Building—and Tracking—a Data Strategy at the Novartis Institute for Biomedical Research
By Allison Proffitt
November 10, 2022 | At the Bio-IT World Conference and Expo, Europe, last month, Philippe Marc, Executive Director and Global Head, Integrated Data Sciences, Novartis Institutes for BioMedical Research, outlined NIBR’s updated data and data management strategy—going into transparent detail about how NIBR has arranged their data strategy vision and how they intend to assess it moving forward.
As part of the larger enterprise digital journey, and as part of the Novartis Research Master Plan, the Novartis Institute for Biomedical Research (NIBR) defined an updated data and data management strategy. This data strategy falls into a broader digital strategy which has many additional priority areas: Information technology, Artificial Intelligence, external science, decision support for drug discovery and early development, and more. At Bio-IT World Europe, Marc focused only on data strategy at NIBR.
Data is our core business, he explained, and for that reason, NIBR knew it needed to get those data under control. The NIBR portion of Novartis is, on its own, very large. More than 5,600 scientists, physicians, and business professionals work at NIBR, running approximately 300 research projects in eight disease areas. The organization has a budget of $2.6 billion.
The strategy, in a nutshell, Marc explained was to set up a “north star” for data topics, create a home for existing projects, identify gaps in the current data strategy and a path to improve, and better engage all partners.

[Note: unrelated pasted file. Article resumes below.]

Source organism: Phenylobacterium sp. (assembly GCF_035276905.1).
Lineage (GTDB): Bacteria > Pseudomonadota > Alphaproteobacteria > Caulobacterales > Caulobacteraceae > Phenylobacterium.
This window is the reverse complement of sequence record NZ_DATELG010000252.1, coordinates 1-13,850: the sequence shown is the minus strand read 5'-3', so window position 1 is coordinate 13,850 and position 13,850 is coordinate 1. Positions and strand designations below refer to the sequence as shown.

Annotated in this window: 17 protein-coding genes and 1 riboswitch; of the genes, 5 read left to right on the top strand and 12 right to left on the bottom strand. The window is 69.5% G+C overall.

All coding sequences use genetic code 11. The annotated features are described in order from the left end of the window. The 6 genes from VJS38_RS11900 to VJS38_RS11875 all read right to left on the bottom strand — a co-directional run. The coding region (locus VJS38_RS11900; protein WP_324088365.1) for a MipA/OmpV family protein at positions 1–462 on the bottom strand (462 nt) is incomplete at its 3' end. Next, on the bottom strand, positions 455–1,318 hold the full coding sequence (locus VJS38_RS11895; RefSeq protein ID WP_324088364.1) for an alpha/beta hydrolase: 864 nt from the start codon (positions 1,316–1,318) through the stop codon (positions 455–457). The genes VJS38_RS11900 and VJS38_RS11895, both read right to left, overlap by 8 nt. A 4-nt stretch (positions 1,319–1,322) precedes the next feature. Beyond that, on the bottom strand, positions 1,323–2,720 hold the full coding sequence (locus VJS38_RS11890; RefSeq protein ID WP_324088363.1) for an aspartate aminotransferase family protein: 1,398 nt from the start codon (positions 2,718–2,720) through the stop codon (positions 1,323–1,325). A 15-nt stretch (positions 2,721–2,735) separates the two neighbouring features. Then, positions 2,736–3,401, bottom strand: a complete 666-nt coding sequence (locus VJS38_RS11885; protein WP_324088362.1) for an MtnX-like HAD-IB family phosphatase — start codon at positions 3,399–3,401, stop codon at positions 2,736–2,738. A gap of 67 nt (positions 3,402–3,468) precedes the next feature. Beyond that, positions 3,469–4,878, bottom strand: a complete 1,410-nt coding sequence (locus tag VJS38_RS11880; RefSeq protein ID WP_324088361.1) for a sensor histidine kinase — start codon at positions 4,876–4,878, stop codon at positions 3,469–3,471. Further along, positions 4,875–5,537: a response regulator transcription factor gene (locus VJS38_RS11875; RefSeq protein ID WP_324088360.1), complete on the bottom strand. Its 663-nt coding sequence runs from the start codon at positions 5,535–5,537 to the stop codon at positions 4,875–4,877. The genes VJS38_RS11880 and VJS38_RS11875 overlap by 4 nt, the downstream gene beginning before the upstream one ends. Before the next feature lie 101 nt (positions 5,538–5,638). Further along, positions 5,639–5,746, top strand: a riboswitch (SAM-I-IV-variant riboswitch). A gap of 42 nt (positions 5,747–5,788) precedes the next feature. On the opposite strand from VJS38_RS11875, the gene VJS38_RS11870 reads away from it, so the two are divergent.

Fundamentally, Marc said, the strategy is built on the assumption that data are pre-competitive—they should be used and shared. The resulting NIBR data management strategy grew around four pillars:
Data Culture: Treat data as a corporate asset;
Data Management: Structure and link data;
Data Science: Develop products and insights based on data; and
Data Enterprise: Lead the enterprise on data.
But, Marc warned, “Strategy is nothing but nothing but nothing if you don’t act on it.”
For each of the pillars, NIBR breaks out the core tenants. Creating a data culture at NIBR hinges on communicating broadly and frequently on data strategy topics to build a data citizen culture, setting data-related goals in every NIBR department and tracking them centrally, offering continued training on compliance and regulations, and making data governance clear, central, and accessible.
Culture is difficult, Marc acknowledged. While he applauded NIBR teams for their general openness, he said the view of “my” data is still present. Continued trainings, though, are making a difference, and soon each department will have data-related goals with associated key performance indicators.
The data management pillar is built on achieving “FAIR-enough” datasets, referring to data that are findable, actionable, interoperable, and reusable. No one really wants their data to be FAIR, Marc said—the bar is too high. Instead, he said, “We use FAIR as a proxy for data that are usable for what we want to do.” NIBR aims for what it calls FAIRPlay. “You want your data to exist with the right metadata, to be able to find, to be able to integrate,” Marc said.
Key to this type of data management is ensuring that data related processes are efficient and non-obstructive to decision making. NIBR has a centralized and actively maintained list of the most important scientific data assets, and regularly engages with and adopts Novartis’s global data management initiatives.